If it isn’t possible to install a dedicated compound, you should opt for fire-resistant skips with lids. And these should be located as far away from the school building as possible.
- Ongoing security management
Security will likely be a huge part of your school’s risk management plan outside of term time and should be underpinned by a written security policy. This should outline all vital procedures including how often the site is monitored/visited, location and management of security alarms, opening and closing policies and how site visitors are managed.
The policy should be accessible to everyone who has a security responsibility at your independent school.
Whilst reviewing the school’s security, you could start considering additional measures to secure vulnerable areas of your school (like flat roofs and playgrounds), such as anti-climb barriers for drainpipes etc.
- Making sure your independent school stays covered
If you’re deviating from your usual term time activities, it’s always best to keep your insurer in the loop. This is to make sure your planned activities don't breach the terms of your insurance policy and you can make an informed decision about any risks.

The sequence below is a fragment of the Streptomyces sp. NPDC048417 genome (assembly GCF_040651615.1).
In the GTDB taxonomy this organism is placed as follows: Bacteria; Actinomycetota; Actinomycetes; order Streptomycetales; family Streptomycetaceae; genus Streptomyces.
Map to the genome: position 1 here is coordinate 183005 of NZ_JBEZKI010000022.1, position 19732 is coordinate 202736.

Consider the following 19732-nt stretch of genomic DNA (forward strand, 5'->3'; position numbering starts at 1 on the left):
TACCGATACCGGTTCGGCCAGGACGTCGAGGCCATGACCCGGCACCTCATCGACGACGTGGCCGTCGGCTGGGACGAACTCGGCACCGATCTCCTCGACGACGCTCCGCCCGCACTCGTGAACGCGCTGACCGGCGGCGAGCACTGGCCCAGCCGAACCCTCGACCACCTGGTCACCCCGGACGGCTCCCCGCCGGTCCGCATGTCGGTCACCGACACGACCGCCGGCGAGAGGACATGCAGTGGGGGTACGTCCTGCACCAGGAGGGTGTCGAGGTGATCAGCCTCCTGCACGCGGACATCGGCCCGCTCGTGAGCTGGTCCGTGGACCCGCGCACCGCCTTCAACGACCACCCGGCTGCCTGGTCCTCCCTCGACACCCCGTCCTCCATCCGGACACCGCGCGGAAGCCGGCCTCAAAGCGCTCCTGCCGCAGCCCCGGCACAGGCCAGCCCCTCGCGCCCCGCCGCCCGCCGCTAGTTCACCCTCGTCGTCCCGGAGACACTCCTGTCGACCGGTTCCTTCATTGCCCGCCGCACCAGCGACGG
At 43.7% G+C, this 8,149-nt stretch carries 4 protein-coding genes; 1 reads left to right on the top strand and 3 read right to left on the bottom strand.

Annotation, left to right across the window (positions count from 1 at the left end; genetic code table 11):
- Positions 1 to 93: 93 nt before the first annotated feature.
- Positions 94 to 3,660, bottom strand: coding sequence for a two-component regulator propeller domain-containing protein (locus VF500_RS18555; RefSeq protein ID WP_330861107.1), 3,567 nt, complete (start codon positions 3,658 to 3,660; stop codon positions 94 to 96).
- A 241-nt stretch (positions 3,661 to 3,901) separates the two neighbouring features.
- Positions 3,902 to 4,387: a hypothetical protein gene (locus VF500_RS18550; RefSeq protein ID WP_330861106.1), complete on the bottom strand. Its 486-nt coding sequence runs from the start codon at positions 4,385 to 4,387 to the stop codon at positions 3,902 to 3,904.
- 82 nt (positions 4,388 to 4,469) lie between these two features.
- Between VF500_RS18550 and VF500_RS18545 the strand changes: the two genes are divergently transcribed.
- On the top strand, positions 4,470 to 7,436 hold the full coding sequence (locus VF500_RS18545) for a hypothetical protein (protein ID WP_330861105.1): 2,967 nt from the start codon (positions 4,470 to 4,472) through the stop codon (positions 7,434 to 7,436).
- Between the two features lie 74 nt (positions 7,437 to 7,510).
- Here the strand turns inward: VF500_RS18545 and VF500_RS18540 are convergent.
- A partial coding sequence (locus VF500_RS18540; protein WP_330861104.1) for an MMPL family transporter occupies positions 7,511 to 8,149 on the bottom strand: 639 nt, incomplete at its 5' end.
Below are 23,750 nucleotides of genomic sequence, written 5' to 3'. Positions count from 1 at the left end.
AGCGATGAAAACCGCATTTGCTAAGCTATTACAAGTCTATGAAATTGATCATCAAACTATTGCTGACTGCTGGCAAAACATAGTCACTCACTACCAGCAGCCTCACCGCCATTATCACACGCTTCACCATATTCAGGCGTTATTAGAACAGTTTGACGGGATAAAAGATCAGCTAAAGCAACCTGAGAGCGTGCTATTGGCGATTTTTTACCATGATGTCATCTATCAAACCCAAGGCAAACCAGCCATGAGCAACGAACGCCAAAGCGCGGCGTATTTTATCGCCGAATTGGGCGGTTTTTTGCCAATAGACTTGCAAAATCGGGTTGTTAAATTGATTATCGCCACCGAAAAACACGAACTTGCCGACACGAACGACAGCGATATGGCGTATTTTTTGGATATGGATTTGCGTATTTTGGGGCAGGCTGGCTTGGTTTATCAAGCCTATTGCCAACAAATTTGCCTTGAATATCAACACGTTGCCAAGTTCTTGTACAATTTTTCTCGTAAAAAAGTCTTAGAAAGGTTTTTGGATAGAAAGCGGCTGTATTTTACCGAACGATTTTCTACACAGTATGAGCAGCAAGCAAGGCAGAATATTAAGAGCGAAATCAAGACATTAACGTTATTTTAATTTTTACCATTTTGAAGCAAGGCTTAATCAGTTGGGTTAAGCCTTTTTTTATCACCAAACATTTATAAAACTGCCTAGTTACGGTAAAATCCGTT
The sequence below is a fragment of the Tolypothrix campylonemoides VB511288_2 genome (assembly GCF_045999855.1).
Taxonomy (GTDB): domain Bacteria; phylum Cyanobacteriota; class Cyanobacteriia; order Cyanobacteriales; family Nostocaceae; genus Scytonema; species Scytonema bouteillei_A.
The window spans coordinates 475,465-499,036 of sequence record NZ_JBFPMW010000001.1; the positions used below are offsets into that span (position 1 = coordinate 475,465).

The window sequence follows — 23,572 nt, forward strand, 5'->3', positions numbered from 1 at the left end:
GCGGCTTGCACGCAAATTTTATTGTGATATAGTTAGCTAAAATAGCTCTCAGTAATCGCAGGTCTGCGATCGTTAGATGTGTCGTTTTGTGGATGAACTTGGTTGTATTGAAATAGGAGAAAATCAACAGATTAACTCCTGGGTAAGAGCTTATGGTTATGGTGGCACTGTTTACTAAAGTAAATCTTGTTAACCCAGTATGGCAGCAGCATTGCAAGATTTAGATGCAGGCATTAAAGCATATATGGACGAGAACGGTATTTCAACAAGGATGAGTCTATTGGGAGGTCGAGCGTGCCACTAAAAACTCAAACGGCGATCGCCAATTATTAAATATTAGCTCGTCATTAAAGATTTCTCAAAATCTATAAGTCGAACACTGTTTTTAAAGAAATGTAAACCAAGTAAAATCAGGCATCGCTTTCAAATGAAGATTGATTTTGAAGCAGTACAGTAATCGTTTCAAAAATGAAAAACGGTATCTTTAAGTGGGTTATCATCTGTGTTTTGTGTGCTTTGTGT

For example, if your current independent school policy doesn’t account for third party hires (such as inflatables or firework displays), this is something you’ll need to consider before going ahead with your school’s planned summer activities.
Buildings and contents insurance for independent schools
With over 55 years’ experience in the education community, we can help protect your school’s structure and assets with our bespoke buildings and contents insurance. We also have extensive experience insuring historical and grade listed buildings.
Buildings cover can be extended to include accidental damage and subsidence, and contents insurance can provide cover for any school items you would like to insure – ranging from fine art equipment to computers.
You’ll also receive expert support and advice for your commercial insurance needs, with a dedicated account manager who will work with you to find the solution that’s right for your school.